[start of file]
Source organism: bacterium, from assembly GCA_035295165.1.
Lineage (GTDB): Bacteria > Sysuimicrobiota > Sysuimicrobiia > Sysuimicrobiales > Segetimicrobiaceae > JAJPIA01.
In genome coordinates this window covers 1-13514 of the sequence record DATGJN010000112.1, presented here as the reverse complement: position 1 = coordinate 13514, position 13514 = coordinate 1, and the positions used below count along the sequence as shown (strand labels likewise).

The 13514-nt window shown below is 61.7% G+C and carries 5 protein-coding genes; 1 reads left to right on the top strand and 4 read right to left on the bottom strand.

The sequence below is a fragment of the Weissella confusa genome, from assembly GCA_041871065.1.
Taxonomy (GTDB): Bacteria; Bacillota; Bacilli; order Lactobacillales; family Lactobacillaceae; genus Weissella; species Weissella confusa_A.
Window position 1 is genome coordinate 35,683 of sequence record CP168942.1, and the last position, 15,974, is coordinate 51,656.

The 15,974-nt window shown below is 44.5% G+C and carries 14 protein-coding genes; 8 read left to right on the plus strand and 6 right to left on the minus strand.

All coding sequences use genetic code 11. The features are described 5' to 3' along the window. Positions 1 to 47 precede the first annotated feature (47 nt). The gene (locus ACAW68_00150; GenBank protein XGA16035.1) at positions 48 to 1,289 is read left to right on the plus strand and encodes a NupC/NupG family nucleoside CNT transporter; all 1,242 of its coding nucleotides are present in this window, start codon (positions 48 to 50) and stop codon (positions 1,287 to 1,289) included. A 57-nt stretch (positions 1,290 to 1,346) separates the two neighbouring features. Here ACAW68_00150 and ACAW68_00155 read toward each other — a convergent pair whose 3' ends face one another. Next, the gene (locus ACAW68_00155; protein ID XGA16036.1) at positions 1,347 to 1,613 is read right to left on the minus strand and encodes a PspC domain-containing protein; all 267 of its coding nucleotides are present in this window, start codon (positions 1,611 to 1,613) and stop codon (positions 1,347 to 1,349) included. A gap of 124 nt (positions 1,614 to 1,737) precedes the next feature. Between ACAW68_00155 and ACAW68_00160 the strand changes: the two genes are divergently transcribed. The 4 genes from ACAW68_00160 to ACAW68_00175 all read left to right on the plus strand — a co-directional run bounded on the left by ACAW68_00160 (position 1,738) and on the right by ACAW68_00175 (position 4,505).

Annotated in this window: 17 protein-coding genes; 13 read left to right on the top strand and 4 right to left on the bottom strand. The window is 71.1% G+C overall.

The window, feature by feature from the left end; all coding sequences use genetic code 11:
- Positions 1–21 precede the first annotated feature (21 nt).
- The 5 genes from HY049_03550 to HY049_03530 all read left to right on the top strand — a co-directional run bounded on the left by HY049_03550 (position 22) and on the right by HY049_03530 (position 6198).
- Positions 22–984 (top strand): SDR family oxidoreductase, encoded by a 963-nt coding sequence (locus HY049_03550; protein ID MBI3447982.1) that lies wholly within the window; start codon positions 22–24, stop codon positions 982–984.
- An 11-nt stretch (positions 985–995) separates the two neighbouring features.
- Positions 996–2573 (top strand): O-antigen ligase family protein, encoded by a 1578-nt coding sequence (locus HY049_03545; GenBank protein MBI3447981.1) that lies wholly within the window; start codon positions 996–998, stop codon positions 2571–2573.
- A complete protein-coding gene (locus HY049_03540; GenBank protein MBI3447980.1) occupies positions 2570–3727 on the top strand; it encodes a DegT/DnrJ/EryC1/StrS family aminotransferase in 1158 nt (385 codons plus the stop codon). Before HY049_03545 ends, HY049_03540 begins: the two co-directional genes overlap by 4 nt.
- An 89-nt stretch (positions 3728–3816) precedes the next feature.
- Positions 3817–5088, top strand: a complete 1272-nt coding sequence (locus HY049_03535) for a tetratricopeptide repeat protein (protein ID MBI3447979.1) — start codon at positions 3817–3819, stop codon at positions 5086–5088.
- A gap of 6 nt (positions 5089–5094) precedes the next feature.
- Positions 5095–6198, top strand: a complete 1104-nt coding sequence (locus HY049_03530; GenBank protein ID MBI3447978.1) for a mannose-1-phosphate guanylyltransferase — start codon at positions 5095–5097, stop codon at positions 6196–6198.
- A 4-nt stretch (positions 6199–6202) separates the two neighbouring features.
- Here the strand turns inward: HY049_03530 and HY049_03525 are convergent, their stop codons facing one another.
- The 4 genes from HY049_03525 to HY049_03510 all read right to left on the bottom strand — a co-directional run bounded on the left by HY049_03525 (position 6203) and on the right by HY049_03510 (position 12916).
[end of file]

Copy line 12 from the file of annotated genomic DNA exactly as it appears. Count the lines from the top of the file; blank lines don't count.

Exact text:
- Positions 1–21 precede the first annotated feature (21 nt).